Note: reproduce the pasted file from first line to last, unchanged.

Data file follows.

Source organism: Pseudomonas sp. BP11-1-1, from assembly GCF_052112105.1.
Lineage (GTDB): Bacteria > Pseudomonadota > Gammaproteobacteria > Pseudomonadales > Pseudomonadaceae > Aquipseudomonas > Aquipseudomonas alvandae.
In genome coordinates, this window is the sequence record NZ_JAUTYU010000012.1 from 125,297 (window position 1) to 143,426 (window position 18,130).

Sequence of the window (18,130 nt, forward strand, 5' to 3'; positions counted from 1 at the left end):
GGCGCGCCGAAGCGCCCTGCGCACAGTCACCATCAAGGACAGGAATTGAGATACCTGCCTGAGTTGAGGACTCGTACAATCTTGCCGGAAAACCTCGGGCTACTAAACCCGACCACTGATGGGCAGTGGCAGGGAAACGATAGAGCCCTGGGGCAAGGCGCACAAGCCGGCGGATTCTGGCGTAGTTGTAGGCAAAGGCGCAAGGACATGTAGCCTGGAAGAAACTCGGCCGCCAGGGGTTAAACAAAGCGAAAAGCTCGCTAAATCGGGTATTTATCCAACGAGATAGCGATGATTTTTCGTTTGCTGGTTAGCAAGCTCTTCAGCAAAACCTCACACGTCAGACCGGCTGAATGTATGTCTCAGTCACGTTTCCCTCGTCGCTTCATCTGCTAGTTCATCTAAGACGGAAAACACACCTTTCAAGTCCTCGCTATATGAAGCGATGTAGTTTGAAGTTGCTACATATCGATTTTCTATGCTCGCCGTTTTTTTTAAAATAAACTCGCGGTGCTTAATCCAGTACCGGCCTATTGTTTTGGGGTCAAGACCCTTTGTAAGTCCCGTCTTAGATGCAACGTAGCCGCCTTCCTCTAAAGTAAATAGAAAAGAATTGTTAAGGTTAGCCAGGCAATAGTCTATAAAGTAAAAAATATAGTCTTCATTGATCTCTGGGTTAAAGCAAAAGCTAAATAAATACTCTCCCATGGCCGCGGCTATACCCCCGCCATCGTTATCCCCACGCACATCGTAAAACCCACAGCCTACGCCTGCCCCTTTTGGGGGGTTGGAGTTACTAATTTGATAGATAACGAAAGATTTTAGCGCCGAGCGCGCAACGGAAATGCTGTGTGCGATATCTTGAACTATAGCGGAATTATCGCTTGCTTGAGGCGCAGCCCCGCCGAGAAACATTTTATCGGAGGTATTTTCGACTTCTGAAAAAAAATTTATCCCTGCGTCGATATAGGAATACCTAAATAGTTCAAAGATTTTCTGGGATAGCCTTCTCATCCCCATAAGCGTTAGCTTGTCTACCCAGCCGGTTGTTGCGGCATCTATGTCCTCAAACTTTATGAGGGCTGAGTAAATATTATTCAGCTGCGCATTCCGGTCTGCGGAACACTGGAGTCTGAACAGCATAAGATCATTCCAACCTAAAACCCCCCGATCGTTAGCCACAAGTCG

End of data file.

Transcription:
Source organism: Pseudomonas sp. BP11-1-1, from assembly GCF_052112105.1.
Lineage (GTDB): Bacteria > Pseudomonadota > Gammaproteobacteria > Pseudomonadales > Pseudomonadaceae > Aquipseudomonas > Aquipseudomonas alvandae.
In genome coordinates, this window is the sequence record NZ_JAUTYU010000012.1 from 125,297 (window position 1) to 143,426 (window position 18,130).

Sequence of the window (18,130 nt, forward strand, 5' to 3'; positions counted from 1 at the left end):
GGCGCGCCGAAGCGCCCTGCGCACAGTCACCATCAAGGACAGGAATTGAGATACCTGCCTGAGTTGAGGACTCGTACAATCTTGCCGGAAAACCTCGGGCTACTAAACCCGACCACTGATGGGCAGTGGCAGGGAAACGATAGAGCCCTGGGGCAAGGCGCACAAGCCGGCGGATTCTGGCGTAGTTGTAGGCAAAGGCGCAAGGACATGTAGCCTGGAAGAAACTCGGCCGCCAGGGGTTAAACAAAGCGAAAAGCTCGCTAAATCGGGTATTTATCCAACGAGATAGCGATGATTTTTCGTTTGCTGGTTAGCAAGCTCTTCAGCAAAACCTCACACGTCAGACCGGCTGAATGTATGTCTCAGTCACGTTTCCCTCGTCGCTTCATCTGCTAGTTCATCTAAGACGGAAAACACACCTTTCAAGTCCTCGCTATATGAAGCGATGTAGTTTGAAGTTGCTACATATCGATTTTCTATGCTCGCCGTTTTTTTTAAAATAAACTCGCGGTGCTTAATCCAGTACCGGCCTATTGTTTTGGGGTCAAGACCCTTTGTAAGTCCCGTCTTAGATGCAACGTAGCCGCCTTCCTCTAAAGTAAATAGAAAAGAATTGTTAAGGTTAGCCAGGCAATAGTCTATAAAGTAAAAAATATAGTCTTCATTGATCTCTGGGTTAAAGCAAAAGCTAAATAAATACTCTCCCATGGCCGCGGCTATACCCCCGCCATCGTTATCCCCACGCACATCGTAAAACCCACAGCCTACGCCTGCCCCTTTTGGGGGGTTGGAGTTACTAATTTGATAGATAACGAAAGATTTTAGCGCCGAGCGCGCAACGGAAATGCTGTGTGCGATATCTTGAACTATAGCGGAATTATCGCTTGCTTGAGGCGCAGCCCCGCCGAGAAACATTTTATCGGAGGTATTTTCGACTTCTGAAAAAAAATTTATCCCTGCGTCGATATAGGAATACCTAAATAGTTCAAAGATTTTCTGGGATAGCCTTCTCATCCCCATAAGCGTTAGCTTGTCTACCCAGCCGGTTGTTGCGGCATCTATGTCCTCAAACTTTATGAGGGCTGAGTAAATATTATTCAGCTGCGCATTCCGGTCTGCGGAACACTGGAGTCTGAACAGCATAAGATCATTCCAACCTAAAACCCCCCGATCGTTAGCCACAAGTCG